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Publication numberUS6153901 A
Publication typeGrant
Application numberUS 09/364,367
Publication dateNov 28, 2000
Filing dateJul 30, 1999
Priority dateJan 26, 1999
Fee statusPaid
Also published asEP1073114A2
Publication number09364367, 364367, US 6153901 A, US 6153901A, US-A-6153901, US6153901 A, US6153901A
InventorsGregg Sumio Higashi
Original AssigneeLucent Technologies Inc.
Export CitationBiBTeX, EndNote, RefMan
External Links: USPTO, USPTO Assignment, Espacenet
Integrated circuit capacitor including anchored plug
US 6153901 A
Abstract
An integrated circuit capacitor includes a substrate with an interconnection line adjacent the substrate, and a first dielectric layer on the interconnection line. The first dielectric layer includes a trench therein. The metal plug includes a body portion extending upwardly into the trench, and an anchor portion is connected to the body portion and extends into the interconnection line. The anchor portion has an enlarged width portion to anchor the metal plug adjacent lower portions of the first dielectric layer. Because the metal plug is anchored, a depth of the trench can be greater without the metal plug becoming loose and separating from the underlying interconnection line.
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Claims(30)
That which is claimed is:
1. An integrated circuit capacitor comprising:
a substrate;
a first dielectric layer adjacent said substrate and having a trench therein;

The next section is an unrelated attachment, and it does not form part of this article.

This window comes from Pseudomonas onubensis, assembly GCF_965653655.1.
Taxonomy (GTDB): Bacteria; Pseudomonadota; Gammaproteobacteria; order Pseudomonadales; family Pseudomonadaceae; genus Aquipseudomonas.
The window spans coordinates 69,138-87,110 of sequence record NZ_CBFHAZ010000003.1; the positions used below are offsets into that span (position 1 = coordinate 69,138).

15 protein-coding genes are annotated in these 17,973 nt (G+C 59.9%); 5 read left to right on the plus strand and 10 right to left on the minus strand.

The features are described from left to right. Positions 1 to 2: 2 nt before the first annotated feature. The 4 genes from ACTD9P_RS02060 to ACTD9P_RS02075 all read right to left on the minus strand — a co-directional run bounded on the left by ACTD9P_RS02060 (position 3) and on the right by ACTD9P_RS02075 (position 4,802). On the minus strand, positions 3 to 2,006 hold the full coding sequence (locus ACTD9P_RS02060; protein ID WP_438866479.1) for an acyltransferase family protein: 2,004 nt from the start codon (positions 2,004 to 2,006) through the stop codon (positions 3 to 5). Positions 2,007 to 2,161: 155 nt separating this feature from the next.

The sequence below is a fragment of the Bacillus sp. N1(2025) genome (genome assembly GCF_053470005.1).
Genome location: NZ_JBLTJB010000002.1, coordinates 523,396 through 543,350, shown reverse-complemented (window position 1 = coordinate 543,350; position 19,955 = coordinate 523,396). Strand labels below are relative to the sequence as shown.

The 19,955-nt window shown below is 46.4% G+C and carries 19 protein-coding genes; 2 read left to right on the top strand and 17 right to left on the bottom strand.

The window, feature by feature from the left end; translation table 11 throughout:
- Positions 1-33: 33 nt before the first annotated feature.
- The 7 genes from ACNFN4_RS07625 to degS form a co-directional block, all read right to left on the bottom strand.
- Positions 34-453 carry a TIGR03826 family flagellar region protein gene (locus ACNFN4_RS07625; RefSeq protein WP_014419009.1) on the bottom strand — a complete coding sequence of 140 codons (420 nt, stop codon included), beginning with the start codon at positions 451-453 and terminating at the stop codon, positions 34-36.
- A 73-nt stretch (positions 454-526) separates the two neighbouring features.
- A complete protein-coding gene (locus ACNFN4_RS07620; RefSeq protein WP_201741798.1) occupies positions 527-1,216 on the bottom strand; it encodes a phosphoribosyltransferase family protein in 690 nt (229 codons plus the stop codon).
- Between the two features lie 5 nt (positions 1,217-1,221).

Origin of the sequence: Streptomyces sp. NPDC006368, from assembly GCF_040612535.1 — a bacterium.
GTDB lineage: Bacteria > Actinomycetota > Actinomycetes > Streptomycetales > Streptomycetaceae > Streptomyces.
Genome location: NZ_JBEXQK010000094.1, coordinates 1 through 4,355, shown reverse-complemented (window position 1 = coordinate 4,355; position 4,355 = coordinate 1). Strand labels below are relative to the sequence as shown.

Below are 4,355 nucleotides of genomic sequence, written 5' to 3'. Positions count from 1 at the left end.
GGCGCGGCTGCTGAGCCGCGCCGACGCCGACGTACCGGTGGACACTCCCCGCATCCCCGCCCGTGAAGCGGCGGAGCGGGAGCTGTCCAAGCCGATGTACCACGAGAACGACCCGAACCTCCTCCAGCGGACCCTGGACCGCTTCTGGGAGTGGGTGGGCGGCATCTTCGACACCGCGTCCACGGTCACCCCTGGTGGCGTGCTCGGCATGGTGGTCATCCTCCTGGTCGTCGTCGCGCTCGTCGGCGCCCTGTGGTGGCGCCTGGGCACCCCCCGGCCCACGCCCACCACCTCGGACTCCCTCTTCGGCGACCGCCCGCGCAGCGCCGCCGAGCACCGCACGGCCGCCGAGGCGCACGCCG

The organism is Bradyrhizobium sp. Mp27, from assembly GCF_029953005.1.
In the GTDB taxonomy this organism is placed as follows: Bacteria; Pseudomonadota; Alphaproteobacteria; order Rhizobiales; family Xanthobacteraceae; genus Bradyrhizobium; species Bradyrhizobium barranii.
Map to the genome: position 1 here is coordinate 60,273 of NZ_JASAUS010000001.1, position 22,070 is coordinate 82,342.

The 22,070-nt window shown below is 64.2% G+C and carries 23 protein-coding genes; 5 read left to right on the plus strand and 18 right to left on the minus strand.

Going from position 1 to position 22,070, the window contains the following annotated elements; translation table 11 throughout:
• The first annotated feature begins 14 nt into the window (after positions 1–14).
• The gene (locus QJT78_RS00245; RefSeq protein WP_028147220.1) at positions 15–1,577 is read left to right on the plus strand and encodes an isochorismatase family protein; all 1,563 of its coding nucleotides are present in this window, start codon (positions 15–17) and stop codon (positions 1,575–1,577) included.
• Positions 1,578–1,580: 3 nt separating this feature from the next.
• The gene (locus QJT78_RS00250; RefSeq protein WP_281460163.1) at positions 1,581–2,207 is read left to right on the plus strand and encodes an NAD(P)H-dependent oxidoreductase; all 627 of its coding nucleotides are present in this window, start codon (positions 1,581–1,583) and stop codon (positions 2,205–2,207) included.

a metal plug comprising
a body portion extending upwardly into the trench, and
an anchor portion connected to said body portion and having an enlarged width portion to anchor said metal plug adjacent lower portions of said first dielectric layer;
a second dielectric layer adjacent an upper portion of said metal plug and extending downwardly into the trench; and
an electrode on said second dielectric layer.
2. An integrated circuit capacitor according to claim 1, further comprising an electrode between said metal plug and said second dielectric layer.
3. An integrated circuit capacitor according to claim 1, wherein said body portion and said anchor portion are integrally formed as a monolithic unit.
4. An integrated circuit capacitor according to claim 1, wherein said enlarged width portion has a convex shape.
5. An integrated circuit capacitor according to claim 1, wherein the trench has a depth greater than about half a thickness of said first dielectric layer.
6. An integrated circuit capacitor according to claim 1, wherein said enlarged width portion of said anchor portion is greater than about 10% of a width of said body portion.
7. An integrated circuit capacitor according to claim 1, wherein a depth of the trench is greater than about 2000 angstroms.
8. An integrated circuit capacitor according to claim 1, further comprising an interconnection line extending below said first dielectric layer and connected to said metal plug.
9. An integrated circuit capacitor according to claim 1, wherein said body portion of said metal plug has an uppermost surface substantially co-planar with an adjacent uppermost surface of said first dielectric layer.
10. An integrated circuit capacitor according to claim 1, wherein said metal plug comprises tungsten.
11. An integrated circuit capacitor according to claim 1, wherein said body portion of said metal plug extends upwardly in a medial portion of the trench.
12. An integrated circuit capacitor comprising:
a substrate;
an interconnection line adjacent said substrate;
a first dielectric layer on said interconnection line and having a trench therein;